Pauline Kael referred to the film as a "comedy classic", while Jonathan Rosenbaum of the Chicago Reader gave a highly positive review. Rosenbaum felt Beetlejuice carried originality and creativity that did not exist in other films. Vincent Canby of The New York Times called it "a farce for our time" and wished Keaton could have received more screen time. MaryAnn Johanson was impressed with the casting, production design and jokes. Desson Howe of the Washington Post felt Beetlejuice had "the perfect balance of bizarreness, comedy and horror".
Janet Maslin of The New York Times gave the film a negative review, stating that the film "tries anything and everything for effect, and only occasionally manages something marginally funny;" and "is about as funny as a shrunken head." Roger Ebert gave the film two out of four stars, writing that he "would have been more interested if the screenplay had preserved their [Alec Baldwin and Geena Davis] sweet romanticism and cut back on the slapstick." For Keaton's character, Ebert called him "unrecognizable behind pounds of makeup" and stated that "his scenes don't seem to fit with the other action."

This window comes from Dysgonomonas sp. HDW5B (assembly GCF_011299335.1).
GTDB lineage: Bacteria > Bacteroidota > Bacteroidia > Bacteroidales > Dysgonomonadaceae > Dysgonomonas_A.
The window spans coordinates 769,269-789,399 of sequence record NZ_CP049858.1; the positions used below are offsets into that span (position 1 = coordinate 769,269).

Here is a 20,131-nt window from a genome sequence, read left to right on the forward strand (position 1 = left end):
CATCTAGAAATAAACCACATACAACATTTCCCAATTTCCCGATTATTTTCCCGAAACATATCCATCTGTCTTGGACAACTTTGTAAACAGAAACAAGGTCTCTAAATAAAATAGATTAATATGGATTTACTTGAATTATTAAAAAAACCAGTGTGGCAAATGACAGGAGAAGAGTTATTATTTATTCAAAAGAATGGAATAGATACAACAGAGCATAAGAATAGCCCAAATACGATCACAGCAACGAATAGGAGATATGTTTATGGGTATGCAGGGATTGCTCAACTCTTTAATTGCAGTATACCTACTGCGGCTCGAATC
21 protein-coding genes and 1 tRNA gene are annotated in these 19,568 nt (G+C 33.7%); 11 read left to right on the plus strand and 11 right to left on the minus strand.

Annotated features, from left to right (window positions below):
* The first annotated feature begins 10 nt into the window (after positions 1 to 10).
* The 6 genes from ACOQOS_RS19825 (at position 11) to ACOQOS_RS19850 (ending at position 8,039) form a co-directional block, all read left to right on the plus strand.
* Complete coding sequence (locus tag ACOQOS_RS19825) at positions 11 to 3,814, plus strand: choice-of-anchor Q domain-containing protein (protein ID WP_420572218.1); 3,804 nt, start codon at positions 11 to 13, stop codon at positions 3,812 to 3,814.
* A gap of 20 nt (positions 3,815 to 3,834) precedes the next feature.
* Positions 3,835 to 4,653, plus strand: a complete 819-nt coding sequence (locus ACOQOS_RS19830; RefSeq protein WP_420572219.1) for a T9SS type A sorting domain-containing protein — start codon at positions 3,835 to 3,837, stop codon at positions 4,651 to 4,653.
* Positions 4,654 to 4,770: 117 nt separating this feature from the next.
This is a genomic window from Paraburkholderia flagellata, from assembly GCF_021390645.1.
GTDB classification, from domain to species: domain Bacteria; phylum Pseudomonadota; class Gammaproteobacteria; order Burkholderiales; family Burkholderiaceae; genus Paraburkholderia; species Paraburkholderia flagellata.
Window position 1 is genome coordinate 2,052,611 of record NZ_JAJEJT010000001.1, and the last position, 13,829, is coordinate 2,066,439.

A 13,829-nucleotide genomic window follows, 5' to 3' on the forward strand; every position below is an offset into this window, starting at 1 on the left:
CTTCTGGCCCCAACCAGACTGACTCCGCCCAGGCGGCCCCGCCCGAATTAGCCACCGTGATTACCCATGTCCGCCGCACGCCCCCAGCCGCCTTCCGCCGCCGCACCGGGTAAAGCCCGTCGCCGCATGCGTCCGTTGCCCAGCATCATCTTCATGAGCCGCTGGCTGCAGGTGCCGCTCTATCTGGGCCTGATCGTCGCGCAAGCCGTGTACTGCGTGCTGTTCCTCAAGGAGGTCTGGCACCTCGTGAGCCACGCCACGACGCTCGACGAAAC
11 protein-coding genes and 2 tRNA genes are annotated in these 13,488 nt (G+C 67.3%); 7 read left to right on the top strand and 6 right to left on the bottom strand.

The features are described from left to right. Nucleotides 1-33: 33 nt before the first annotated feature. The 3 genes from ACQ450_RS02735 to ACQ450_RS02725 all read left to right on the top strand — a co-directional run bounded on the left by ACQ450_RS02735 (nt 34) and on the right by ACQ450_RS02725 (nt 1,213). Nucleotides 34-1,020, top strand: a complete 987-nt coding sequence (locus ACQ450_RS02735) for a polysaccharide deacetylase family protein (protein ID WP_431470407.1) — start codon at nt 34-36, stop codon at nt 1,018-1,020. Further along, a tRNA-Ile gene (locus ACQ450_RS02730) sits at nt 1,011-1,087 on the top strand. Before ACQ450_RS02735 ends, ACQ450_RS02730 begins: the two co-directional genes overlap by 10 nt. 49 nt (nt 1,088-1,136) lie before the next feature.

At the 61st Academy Awards, Beetlejuice won the Academy Award for Best Makeup, while the British Academy of Film and Television Arts nominated the film with Best Visual Effects and Makeup at the 42nd British Academy Film Awards.
Beetlejuice won Best Horror Film and Best Make-up at The Saturn Awards. Sylvia Sidney also won the Saturn for Best Supporting Actress for her performance as Juno, and the film received five other nominations: Direction for Burton, Writing for McDowell and Skaaren, Best Supporting Actor for Keaton, Music for Elfman and Special Effects. Beetlejuice was nominated for the Hugo Award for Best Dramatic Presentation. Beetlejuice was 88th in the American Film Institute's list of Best Comedies. The film is ranked #88 on American Film Institute's list of 100 Years...100 Laughs.
Animated series 
Due to the film's financial success, an animated television series of the same name was created for ABC. The show ran for four seasons, lasting from September 9, 1989 to December 6, 1992. Burton served as executive producer.
In 1990, Burton hired Jonathan Gems to write a sequel titled Beetlejuice Goes Hawaiian. "Tim thought it would be funny to match the surfing backdrop of a beach movie with some sort of German Expressionism, because they're totally wrong together", Gems reflected. The story followed the Deetz family moving to Hawaii, where Charles is developing a resort. They soon discover that his company is building on the burial ground of an ancient Hawaiian Kahuna. The spirit comes back from the afterlife to cause trouble, and Beetlejuice becomes a hero by winning a surf contest with magic. Michael Keaton and Winona Ryder agreed to do the film, on the condition that Burton directed, but he became distracted with Batman Returns.